Honduras (in a flash)March 6, 2017 in Honduras
Does it count?
As far as having been to Honduras goes, I'd say I haven't. But when customs asks me where I've been I'd have to say yes, as my passport tells me so. So it gets a footprint and you can feel free to post argumentative comments either way below (that's you Johnny, Jools and Scott).
We were in Honduras for around six hours. Five hours and fourty minutes of that was spent on transport - two buses (excluding the one that broke down!) and a pick up. Eighteen of those were at customs upon exiting. And the final two were 'shopping'. Shopping for food. Which is more like running around trying to find something other than whole melons, green bananas or coca-cola with people yelling at you when you don't have time or ignoring you when you want something - all the while with one eye peeled to the bus you left your bag on to make sure it won't be the last time you see it.
It was continuing off the back of the 4.5 hours we bused in El Salvador and somewhat nerve racking as we raced the clock - the Nicaraguan border closes at 6pm!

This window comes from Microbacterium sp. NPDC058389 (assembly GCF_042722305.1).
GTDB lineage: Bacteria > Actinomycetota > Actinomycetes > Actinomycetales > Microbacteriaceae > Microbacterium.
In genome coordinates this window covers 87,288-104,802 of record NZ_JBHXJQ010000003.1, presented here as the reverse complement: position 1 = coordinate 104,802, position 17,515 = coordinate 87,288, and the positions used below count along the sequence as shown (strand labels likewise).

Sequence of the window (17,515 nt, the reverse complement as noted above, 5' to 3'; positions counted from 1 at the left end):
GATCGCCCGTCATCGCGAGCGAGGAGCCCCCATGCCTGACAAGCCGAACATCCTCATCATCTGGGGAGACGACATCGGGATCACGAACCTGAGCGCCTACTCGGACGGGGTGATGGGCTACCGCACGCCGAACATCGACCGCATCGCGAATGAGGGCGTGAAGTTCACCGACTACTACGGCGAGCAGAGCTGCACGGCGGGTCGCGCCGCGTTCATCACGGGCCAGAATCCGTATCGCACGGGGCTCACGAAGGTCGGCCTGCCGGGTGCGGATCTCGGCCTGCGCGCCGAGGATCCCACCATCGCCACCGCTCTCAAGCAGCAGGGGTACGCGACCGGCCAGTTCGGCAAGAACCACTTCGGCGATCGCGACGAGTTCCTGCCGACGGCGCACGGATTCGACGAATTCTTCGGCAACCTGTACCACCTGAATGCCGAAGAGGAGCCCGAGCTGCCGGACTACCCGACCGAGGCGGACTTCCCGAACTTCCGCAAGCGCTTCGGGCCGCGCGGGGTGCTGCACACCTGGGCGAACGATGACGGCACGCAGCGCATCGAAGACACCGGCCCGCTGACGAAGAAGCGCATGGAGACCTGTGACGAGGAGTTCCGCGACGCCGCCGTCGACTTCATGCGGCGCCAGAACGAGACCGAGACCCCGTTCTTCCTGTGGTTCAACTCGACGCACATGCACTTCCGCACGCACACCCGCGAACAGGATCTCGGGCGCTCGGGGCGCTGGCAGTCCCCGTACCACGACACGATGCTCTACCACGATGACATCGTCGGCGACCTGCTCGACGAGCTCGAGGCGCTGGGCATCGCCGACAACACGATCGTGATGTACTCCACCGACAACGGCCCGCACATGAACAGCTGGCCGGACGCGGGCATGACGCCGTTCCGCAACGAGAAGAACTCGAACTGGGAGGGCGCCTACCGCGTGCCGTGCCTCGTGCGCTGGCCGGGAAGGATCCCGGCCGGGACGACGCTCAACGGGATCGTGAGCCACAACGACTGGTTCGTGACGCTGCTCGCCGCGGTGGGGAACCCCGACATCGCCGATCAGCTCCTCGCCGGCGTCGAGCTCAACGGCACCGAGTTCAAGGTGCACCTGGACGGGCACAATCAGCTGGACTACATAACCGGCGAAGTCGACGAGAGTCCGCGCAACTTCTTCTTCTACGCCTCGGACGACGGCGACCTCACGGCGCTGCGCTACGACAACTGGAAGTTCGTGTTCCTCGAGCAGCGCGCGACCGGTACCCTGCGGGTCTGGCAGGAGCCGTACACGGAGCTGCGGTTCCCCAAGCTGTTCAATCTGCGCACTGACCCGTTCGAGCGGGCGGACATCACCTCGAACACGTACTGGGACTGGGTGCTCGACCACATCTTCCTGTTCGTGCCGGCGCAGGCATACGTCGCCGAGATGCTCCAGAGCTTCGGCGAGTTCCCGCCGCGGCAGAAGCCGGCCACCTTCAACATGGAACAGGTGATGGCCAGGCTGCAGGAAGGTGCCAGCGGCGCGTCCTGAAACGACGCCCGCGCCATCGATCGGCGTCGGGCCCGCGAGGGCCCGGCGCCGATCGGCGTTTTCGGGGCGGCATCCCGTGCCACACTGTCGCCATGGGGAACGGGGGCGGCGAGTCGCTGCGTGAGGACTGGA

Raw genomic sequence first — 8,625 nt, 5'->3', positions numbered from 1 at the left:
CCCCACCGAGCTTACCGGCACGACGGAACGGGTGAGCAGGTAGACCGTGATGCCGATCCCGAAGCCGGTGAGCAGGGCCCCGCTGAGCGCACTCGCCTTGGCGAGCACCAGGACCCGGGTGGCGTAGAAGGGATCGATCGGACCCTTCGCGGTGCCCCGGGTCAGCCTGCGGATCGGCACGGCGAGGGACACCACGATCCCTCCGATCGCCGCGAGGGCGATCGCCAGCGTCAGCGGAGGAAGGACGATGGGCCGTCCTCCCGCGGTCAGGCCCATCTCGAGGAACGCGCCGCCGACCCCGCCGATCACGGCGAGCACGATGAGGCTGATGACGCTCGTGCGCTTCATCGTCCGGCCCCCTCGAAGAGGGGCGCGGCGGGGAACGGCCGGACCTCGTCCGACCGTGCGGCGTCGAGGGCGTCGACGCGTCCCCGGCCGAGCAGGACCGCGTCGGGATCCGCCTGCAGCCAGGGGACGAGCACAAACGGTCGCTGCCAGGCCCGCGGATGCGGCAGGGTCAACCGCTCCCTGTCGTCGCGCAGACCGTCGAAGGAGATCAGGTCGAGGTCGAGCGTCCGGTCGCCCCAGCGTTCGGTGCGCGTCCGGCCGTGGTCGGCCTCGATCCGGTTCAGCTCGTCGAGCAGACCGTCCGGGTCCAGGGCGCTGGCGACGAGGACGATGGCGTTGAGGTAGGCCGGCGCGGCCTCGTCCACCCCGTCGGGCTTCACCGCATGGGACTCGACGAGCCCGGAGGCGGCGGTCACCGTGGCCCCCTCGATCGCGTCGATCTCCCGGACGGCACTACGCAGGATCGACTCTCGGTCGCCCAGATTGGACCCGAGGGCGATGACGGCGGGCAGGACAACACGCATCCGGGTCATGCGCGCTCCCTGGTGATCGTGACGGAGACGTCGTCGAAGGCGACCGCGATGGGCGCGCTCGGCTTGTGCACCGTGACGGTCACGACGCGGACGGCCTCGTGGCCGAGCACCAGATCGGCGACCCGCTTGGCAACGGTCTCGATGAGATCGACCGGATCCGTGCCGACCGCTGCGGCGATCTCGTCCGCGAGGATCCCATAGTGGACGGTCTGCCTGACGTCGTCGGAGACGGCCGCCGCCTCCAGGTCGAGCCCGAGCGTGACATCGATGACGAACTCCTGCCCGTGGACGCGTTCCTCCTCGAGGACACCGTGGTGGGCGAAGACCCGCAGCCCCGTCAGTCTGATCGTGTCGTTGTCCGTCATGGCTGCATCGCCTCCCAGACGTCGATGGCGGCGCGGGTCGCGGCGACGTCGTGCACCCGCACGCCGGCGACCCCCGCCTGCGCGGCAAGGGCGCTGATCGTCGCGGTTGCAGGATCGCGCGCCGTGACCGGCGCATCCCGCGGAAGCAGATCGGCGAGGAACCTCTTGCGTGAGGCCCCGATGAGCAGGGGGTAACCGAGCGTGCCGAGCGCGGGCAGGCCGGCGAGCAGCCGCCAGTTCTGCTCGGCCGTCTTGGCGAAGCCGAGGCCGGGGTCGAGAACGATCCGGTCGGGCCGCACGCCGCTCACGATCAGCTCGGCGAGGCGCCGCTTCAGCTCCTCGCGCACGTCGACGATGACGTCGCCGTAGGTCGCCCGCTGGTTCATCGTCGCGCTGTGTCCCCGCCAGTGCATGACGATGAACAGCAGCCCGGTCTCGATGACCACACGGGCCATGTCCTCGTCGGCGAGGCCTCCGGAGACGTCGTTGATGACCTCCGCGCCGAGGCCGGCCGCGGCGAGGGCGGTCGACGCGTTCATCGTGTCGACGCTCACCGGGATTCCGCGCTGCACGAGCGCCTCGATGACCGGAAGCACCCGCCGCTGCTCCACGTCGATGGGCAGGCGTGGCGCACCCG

We made it in the nick of time, thanks partly to some hasty driving from our driver in the ute, who valued timeliness much more than our lives. As we literally dived into the tray with our bags and sped off. The entire time all we wanted was to send a message to arrange a pick up on the other side of the Nicaraguan border. No wifi for the last few hours meant we needed to con a local into making a call, which we were able to do but the success of the call remained a mystery.
Fortunately after much faffing by the border staff (seriously, I cannot fathom what difficulty they face when their job is to scan an E-passport!?) we made it to Nicaragua. We were panicking as to how we would progress from here (its pretty isolated at El Espiño) when Brian from Somoto Canyon Tours emerged from the fading light to offer us a ride to our cabins. We were so grateful! I lay in the tray on top of our bags in the cooling breeze, rushing towards our cabins and so glad for that day to be over!
In summary, it was one car, four buses, two pick up trucks, two border crossings and three countries for a grand distance of only 360 kilometres in a fatiguing 12 hours. Job done. Game on Nicaragua!Read more